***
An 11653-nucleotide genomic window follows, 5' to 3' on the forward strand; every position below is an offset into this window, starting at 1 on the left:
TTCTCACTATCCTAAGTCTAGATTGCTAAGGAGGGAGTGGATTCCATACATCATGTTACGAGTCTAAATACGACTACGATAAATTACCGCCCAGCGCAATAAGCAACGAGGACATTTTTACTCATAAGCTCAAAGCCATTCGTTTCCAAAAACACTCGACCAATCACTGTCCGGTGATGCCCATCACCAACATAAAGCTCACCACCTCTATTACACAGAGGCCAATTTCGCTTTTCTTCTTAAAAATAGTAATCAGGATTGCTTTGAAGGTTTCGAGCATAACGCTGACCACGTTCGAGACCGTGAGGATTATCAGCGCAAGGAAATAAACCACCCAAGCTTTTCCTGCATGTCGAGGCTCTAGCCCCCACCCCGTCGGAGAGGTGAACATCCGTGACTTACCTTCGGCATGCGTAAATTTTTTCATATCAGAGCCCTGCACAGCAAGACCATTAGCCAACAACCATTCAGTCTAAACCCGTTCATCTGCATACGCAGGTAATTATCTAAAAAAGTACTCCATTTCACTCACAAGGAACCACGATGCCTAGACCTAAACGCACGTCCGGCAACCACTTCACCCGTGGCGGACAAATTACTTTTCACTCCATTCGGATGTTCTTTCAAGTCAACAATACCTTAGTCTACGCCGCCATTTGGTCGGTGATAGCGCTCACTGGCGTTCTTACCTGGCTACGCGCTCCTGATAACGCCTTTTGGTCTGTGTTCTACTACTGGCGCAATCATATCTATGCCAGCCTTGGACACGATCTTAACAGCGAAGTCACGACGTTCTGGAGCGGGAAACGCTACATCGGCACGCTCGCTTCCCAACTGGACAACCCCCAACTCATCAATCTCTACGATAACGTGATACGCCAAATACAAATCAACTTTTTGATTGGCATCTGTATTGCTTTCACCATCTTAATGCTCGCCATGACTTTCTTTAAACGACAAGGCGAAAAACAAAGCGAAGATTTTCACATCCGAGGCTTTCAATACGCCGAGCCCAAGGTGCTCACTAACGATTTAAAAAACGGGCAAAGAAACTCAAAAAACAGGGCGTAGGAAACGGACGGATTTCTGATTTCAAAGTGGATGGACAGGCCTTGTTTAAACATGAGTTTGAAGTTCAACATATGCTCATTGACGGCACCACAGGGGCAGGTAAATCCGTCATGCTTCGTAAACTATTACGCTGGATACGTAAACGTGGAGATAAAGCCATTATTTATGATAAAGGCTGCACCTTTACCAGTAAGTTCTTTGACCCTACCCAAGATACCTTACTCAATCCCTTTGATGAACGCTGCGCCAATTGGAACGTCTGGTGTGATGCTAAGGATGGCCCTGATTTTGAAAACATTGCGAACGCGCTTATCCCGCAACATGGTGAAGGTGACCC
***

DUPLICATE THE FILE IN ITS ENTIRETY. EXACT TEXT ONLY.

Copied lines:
An 11653-nucleotide genomic window follows, 5' to 3' on the forward strand; every position below is an offset into this window, starting at 1 on the left:
TTCTCACTATCCTAAGTCTAGATTGCTAAGGAGGGAGTGGATTCCATACATCATGTTACGAGTCTAAATACGACTACGATAAATTACCGCCCAGCGCAATAAGCAACGAGGACATTTTTACTCATAAGCTCAAAGCCATTCGTTTCCAAAAACACTCGACCAATCACTGTCCGGTGATGCCCATCACCAACATAAAGCTCACCACCTCTATTACACAGAGGCCAATTTCGCTTTTCTTCTTAAAAATAGTAATCAGGATTGCTTTGAAGGTTTCGAGCATAACGCTGACCACGTTCGAGACCGTGAGGATTATCAGCGCAAGGAAATAAACCACCCAAGCTTTTCCTGCATGTCGAGGCTCTAGCCCCCACCCCGTCGGAGAGGTGAACATCCGTGACTTACCTTCGGCATGCGTAAATTTTTTCATATCAGAGCCCTGCACAGCAAGACCATTAGCCAACAACCATTCAGTCTAAACCCGTTCATCTGCATACGCAGGTAATTATCTAAAAAAGTACTCCATTTCACTCACAAGGAACCACGATGCCTAGACCTAAACGCACGTCCGGCAACCACTTCACCCGTGGCGGACAAATTACTTTTCACTCCATTCGGATGTTCTTTCAAGTCAACAATACCTTAGTCTACGCCGCCATTTGGTCGGTGATAGCGCTCACTGGCGTTCTTACCTGGCTACGCGCTCCTGATAACGCCTTTTGGTCTGTGTTCTACTACTGGCGCAATCATATCTATGCCAGCCTTGGACACGATCTTAACAGCGAAGTCACGACGTTCTGGAGCGGGAAACGCTACATCGGCACGCTCGCTTCCCAACTGGACAACCCCCAACTCATCAATCTCTACGATAACGTGATACGCCAAATACAAATCAACTTTTTGATTGGCATCTGTATTGCTTTCACCATCTTAATGCTCGCCATGACTTTCTTTAAACGACAAGGCGAAAAACAAAGCGAAGATTTTCACATCCGAGGCTTTCAATACGCCGAGCCCAAGGTGCTCACTAACGATTTAAAAAACGGGCAAAGAAACTCAAAAAACAGGGCGTAGGAAACGGACGGATTTCTGATTTCAAAGTGGATGGACAGGCCTTGTTTAAACATGAGTTTGAAGTTCAACATATGCTCATTGACGGCACCACAGGGGCAGGTAAATCCGTCATGCTTCGTAAACTATTACGCTGGATACGTAAACGTGGAGATAAAGCCATTATTTATGATAAAGGCTGCACCTTTACCAGTAAGTTCTTTGACCCTACCCAAGATACCTTACTCAATCCCTTTGATGAACGCTGCGCCAATTGGAACGTCTGGTGTGATGCTAAGGATGGCCCTGATTTTGAAAACATTGCGAACGCGCTTATCCCGCAACATGGTGAAGGTGACCC